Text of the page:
Carbonic anhydrases (CAs) are zinc-containing enzymes that catalyze the decomposition of carbonic acid into carbon dioxide and water. There are various types of CAs isoforms that involved in different physiological and pathological process. Thus, many of these isozymes are important targets for the design of inhibitors with clinical applications. The most important inhibitors of CAs are used as anticancer. Alpha-class CAs in humans expressed 16 CA isoforms where CA IX and CA XII have been shown to be associated with tumors. Thus, CA IX and CA XII are involved in cancerogenesis in hypoxic tumors. These isoforms also are used as a potential target biomarker of tumor hypoxia and as a prognostic factor for cancer therapy. Inhibition the enzymatic activity of CA IX and CA XII by specific inhibitors, found to be effective in cancer therapy and imaging of various metastatic cancers.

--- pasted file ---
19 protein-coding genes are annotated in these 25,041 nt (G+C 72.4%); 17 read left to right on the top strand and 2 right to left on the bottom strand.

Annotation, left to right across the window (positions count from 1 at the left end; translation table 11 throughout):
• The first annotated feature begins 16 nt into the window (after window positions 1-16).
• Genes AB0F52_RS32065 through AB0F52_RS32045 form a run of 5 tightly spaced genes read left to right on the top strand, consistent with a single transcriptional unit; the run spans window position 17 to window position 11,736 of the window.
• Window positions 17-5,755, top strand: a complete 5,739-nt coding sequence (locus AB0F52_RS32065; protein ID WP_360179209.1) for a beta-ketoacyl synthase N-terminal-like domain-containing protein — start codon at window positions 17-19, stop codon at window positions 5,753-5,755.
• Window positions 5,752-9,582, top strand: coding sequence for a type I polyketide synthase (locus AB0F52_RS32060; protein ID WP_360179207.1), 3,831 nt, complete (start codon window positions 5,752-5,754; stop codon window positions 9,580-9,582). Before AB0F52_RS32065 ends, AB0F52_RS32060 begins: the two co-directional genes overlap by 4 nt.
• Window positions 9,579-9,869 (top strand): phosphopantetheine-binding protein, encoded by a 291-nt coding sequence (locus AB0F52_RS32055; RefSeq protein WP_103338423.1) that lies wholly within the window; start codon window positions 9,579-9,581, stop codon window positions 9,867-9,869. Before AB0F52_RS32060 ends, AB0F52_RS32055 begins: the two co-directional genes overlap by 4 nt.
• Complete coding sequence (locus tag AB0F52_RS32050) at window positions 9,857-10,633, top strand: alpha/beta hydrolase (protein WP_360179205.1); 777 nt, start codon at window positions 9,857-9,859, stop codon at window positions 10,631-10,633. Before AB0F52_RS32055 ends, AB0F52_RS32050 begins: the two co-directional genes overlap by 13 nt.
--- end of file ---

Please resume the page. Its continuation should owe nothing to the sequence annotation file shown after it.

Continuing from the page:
To our knowledge, a small number of reviews covered the role of CA IX inhibitors as a target for cancer therapy however; no single review had covered the role of the other CA isoforms’ inhibitors such as those for CA I-XIV. The aim of this review is to give a comprehensive update on the reported discoveries in the field of CA IX inhibitors with an emphasis on the new families of compounds which reach in vivo/ preclinical studies for their potential in cancer therapy.
Carbonic anhydrase inhibitors; carbonic anhydrases; hypoxic tumors; sulfonamides; cancer treatment